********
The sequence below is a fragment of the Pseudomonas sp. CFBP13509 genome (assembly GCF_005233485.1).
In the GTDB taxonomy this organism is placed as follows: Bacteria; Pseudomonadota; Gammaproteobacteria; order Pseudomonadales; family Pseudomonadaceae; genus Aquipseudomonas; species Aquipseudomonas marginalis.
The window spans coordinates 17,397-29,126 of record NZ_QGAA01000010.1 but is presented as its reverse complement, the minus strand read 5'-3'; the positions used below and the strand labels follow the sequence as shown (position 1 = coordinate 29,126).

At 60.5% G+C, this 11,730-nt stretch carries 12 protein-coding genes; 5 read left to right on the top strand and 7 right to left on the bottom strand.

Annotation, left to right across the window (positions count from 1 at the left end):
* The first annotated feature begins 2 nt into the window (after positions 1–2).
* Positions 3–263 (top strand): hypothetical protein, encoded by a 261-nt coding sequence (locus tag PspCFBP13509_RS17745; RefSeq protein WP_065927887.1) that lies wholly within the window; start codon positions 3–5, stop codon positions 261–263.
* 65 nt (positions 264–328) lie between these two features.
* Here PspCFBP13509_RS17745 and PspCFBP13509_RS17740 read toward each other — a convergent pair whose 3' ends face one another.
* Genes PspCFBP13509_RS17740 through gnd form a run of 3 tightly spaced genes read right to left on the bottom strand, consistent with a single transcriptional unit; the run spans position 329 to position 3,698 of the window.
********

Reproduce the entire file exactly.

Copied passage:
The sequence below is a fragment of the Pseudomonas sp. CFBP13509 genome (assembly GCF_005233485.1).
In the GTDB taxonomy this organism is placed as follows: Bacteria; Pseudomonadota; Gammaproteobacteria; order Pseudomonadales; family Pseudomonadaceae; genus Aquipseudomonas; species Aquipseudomonas marginalis.
The window spans coordinates 17,397-29,126 of record NZ_QGAA01000010.1 but is presented as its reverse complement, the minus strand read 5'-3'; the positions used below and the strand labels follow the sequence as shown (position 1 = coordinate 29,126).

At 60.5% G+C, this 11,730-nt stretch carries 12 protein-coding genes; 5 read left to right on the top strand and 7 right to left on the bottom strand.

Annotation, left to right across the window (positions count from 1 at the left end):
* The first annotated feature begins 2 nt into the window (after positions 1–2).
* Positions 3–263 (top strand): hypothetical protein, encoded by a 261-nt coding sequence (locus tag PspCFBP13509_RS17745; RefSeq protein WP_065927887.1) that lies wholly within the window; start codon positions 3–5, stop codon positions 261–263.
* 65 nt (positions 264–328) lie between these two features.
* Here PspCFBP13509_RS17745 and PspCFBP13509_RS17740 read toward each other — a convergent pair whose 3' ends face one another.
* Genes PspCFBP13509_RS17740 through gnd form a run of 3 tightly spaced genes read right to left on the bottom strand, consistent with a single transcriptional unit; the run spans position 329 to position 3,698 of the window.